All Jnani’s like our Bhagavan regard the body only as a burden to be discarded.
Long before this conversation with Mr. Sastriar, Bhagavan had discussed this question with us. He said: “Suppose you go to a firewood depot, buy a faggot of firewood and engage a coolie there to carry it to your house. As you walk along with him, he will be anxiously looking forward to his destination so that he can throw off his burden and be happy and relieved. In the same way the Jnani is anxious to throw off his body”. I believe he quoted a Tamil stanza which contains the above statement. However, after explaining this he added: “The above exposition is all right as far as it goes. But strictly speaking even this is not quite accurate. The truejnani is not even anxious to shed his body, he is indifferent alike to the existence or non-existence of the body, being almost unaware of it”.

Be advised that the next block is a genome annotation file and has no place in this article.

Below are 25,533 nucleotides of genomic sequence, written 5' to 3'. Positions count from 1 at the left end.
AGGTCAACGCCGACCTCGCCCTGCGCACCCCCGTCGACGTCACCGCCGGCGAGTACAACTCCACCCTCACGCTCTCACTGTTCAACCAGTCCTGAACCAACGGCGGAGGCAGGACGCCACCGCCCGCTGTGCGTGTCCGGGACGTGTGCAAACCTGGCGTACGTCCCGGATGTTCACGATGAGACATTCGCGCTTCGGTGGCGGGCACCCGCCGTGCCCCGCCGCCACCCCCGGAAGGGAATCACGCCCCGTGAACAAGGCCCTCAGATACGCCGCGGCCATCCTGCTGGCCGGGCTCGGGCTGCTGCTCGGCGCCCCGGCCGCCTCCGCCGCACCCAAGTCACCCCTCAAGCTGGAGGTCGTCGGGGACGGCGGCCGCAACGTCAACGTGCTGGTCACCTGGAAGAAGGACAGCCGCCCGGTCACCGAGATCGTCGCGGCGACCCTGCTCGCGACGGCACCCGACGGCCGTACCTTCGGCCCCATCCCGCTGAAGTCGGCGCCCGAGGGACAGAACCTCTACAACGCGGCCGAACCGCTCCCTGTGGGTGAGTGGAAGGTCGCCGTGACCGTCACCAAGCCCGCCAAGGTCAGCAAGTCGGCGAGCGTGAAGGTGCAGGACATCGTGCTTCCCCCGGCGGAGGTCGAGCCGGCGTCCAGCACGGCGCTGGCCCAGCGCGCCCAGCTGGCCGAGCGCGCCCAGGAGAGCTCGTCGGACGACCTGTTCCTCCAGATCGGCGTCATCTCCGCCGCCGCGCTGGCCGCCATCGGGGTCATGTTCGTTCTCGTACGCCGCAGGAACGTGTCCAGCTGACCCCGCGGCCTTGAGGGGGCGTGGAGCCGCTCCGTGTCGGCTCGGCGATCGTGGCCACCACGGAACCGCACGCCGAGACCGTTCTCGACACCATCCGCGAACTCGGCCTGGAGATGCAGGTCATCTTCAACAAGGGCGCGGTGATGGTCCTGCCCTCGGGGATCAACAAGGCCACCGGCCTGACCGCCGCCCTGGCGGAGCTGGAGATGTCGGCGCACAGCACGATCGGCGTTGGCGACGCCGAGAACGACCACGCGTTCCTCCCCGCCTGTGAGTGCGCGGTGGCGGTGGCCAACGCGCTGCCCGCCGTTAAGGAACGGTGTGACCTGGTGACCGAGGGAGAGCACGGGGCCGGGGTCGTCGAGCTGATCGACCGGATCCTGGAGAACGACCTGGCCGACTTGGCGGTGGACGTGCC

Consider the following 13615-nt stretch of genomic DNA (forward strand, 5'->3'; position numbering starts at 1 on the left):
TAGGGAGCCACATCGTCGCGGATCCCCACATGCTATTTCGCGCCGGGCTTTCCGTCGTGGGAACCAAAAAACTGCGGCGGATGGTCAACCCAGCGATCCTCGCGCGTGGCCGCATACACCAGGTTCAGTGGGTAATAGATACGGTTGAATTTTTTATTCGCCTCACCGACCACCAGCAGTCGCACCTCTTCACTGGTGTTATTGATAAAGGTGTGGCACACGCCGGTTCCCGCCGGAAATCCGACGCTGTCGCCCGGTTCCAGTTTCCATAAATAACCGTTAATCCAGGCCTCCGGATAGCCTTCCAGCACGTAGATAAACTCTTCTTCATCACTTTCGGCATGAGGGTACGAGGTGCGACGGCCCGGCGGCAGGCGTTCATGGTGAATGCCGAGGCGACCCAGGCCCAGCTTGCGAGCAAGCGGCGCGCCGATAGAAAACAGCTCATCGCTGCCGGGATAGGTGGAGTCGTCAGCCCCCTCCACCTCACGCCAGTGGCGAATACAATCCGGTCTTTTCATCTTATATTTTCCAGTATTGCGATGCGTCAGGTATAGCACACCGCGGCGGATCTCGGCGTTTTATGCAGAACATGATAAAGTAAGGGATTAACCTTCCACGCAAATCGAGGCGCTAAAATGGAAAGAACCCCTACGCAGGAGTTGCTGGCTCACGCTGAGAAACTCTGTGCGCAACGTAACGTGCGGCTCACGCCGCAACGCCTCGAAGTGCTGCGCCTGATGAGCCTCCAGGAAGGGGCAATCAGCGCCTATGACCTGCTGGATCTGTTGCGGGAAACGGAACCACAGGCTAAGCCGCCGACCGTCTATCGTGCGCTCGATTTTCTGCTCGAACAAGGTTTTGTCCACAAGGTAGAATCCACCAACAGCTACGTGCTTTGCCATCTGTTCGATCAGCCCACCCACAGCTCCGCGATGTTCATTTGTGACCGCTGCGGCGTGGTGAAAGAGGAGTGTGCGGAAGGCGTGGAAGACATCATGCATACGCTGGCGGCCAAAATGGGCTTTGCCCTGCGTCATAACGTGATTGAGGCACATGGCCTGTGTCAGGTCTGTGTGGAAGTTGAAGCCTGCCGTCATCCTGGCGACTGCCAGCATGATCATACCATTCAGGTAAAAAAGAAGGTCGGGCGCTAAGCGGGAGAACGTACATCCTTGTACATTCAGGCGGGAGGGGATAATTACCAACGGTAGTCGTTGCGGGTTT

From the night of April 13th his state was seen to be critical, nevertheless he insisted on the 14th that the crowd of devotees should not be denied their darshan of him. So we all filed past the open doorway of the little room where he lay and had darshan in the morning of the 14th and again at about 6-30 in the evening. He attained Mahasamadhi at 8-47 p.m. on April 14, 1950 and at the same moment a meteor-like flash, leaving a trail some yards long, appeared in the sky to the south-west and moved north eastwards to Arunachala Hill where it disappeared behind the peak. The light that was Bhagavan thus merged in the Pillar of Light that was and is Arunachala, the Sacred Hill.